The Pitt Rivers Museum are a partner in Nicolette and David's HEIF Heritage Knowledge Exchange funded project 'By the Poor, For the Rich: Lace in context. Bridging the gaps between archives, textiles and social history collections'. Other project partners include the Museum of English Rural Life and The Lace Guild. Both having expertise in social and historical contexts of lace and lace making it was very interesting for me to hear what Nicolette and David thought of the selection of objects they looked at on their visit.

Bobbin winder as reconstructed by conservation; 1911.29.17.  © Pitt Rivers Museum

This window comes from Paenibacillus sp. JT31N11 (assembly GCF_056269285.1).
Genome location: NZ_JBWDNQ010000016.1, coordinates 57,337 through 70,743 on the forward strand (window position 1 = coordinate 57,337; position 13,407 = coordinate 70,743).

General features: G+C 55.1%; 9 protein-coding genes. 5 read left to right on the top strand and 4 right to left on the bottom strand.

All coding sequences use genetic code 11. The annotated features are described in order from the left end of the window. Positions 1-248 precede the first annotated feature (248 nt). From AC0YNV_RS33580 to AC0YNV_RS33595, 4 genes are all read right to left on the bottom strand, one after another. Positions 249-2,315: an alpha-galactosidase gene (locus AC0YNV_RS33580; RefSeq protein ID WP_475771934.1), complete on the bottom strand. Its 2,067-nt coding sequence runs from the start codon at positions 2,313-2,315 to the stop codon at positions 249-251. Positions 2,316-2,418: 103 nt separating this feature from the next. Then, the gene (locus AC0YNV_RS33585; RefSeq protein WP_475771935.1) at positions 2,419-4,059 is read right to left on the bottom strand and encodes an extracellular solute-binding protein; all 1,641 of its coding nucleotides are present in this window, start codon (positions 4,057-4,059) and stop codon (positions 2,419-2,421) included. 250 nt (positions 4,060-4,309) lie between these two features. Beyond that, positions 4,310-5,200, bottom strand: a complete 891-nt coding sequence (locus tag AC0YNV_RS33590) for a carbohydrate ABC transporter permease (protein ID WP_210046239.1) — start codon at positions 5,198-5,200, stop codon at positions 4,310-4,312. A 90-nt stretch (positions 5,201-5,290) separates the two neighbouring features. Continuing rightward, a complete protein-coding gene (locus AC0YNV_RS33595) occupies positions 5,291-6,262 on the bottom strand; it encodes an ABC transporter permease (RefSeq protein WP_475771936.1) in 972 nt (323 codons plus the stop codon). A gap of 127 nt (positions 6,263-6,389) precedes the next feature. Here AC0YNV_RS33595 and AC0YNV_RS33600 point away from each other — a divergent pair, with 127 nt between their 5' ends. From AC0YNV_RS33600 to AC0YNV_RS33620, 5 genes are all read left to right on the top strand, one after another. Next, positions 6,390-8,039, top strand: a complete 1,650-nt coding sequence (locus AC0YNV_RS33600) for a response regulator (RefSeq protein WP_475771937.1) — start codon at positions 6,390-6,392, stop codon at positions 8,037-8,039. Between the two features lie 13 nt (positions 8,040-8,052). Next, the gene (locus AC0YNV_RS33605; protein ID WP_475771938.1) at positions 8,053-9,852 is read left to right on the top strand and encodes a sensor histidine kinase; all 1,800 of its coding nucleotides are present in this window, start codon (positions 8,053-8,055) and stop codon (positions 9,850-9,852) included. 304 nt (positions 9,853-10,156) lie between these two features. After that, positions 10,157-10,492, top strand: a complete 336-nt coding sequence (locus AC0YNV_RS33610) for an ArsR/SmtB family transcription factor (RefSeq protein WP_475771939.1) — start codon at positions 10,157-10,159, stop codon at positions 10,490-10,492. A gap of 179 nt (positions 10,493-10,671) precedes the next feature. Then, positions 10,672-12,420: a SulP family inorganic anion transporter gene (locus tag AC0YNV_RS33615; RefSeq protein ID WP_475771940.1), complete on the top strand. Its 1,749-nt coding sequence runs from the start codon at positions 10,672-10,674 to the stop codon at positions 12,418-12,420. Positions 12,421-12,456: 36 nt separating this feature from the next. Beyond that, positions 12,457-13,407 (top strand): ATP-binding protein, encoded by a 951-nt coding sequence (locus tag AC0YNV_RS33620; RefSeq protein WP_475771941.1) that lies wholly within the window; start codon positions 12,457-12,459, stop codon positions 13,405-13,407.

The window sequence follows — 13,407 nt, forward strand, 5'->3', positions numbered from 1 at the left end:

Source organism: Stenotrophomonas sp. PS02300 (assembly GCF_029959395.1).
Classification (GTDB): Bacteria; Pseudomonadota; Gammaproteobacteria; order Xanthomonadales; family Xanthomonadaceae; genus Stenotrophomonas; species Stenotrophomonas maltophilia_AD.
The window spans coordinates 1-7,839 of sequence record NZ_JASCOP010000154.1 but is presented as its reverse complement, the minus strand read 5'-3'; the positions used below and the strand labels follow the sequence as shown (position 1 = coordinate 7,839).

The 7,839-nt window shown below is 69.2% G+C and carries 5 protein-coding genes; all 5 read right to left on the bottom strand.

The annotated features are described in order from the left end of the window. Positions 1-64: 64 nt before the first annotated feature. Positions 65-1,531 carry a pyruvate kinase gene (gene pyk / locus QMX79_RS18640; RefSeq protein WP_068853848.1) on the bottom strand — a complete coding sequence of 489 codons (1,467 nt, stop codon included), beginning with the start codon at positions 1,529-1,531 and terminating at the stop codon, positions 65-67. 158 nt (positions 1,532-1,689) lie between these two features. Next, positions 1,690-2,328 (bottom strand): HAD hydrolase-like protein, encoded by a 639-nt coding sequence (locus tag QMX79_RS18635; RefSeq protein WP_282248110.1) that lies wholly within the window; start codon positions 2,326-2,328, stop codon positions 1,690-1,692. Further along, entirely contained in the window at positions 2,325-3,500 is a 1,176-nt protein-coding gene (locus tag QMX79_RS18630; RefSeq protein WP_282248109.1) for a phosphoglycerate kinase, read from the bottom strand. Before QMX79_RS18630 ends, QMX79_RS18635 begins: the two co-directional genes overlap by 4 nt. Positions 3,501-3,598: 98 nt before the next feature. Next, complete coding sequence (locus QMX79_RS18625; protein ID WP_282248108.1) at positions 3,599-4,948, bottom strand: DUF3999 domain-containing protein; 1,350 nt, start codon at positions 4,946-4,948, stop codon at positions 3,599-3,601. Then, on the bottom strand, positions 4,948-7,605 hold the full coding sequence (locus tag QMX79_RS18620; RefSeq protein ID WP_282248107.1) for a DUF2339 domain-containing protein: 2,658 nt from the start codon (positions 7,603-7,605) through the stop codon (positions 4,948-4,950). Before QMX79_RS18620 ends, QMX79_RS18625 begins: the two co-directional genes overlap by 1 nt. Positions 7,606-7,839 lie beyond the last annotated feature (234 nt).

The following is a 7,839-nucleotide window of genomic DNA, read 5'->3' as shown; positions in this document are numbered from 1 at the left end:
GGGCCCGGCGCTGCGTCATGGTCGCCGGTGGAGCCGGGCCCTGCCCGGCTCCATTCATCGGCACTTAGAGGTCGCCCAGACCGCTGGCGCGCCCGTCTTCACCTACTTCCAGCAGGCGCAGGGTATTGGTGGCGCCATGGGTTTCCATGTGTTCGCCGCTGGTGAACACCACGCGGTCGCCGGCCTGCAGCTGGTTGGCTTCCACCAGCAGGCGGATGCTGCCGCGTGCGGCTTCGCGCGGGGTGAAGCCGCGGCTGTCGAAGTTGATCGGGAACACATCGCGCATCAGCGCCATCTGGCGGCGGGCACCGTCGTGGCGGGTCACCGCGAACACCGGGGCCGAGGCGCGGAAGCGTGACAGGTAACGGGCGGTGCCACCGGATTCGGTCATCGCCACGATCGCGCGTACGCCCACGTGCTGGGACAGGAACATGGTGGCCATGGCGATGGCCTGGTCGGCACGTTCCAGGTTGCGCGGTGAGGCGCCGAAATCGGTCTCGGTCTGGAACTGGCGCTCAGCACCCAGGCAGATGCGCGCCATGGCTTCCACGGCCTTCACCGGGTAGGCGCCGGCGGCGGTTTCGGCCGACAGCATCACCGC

Included in the selection were lace making tools such as this bobbin winder (1911.29.17), collected by folklorist and antiquarian Percy Manning. Manning spent most of his adult life collecting objects from Oxfordshire. This bobbin winder is from Launton, an Oxfordshire village on the eastern outskirts of Bicester. The bobbin winder itself was in poor condition and needed some remedial conservation work involving reconstructing the bobbin winder to figure out how it would have worked. The bobbin winder is a practical object and is very simple in design, compared with another example we have on display which is made from pieces of turned wood, this bobbin winder is rudimental in comparison but does exactly the same job. Inscribed on the bobbin winder is 'Machine for winding thread on to a bobbin used in lace making bought of Maria Woods of Launton, Oxon, 1894.'. Using information from the census, David hopes to be able to track down Maria Woods of Launton and find out more about her.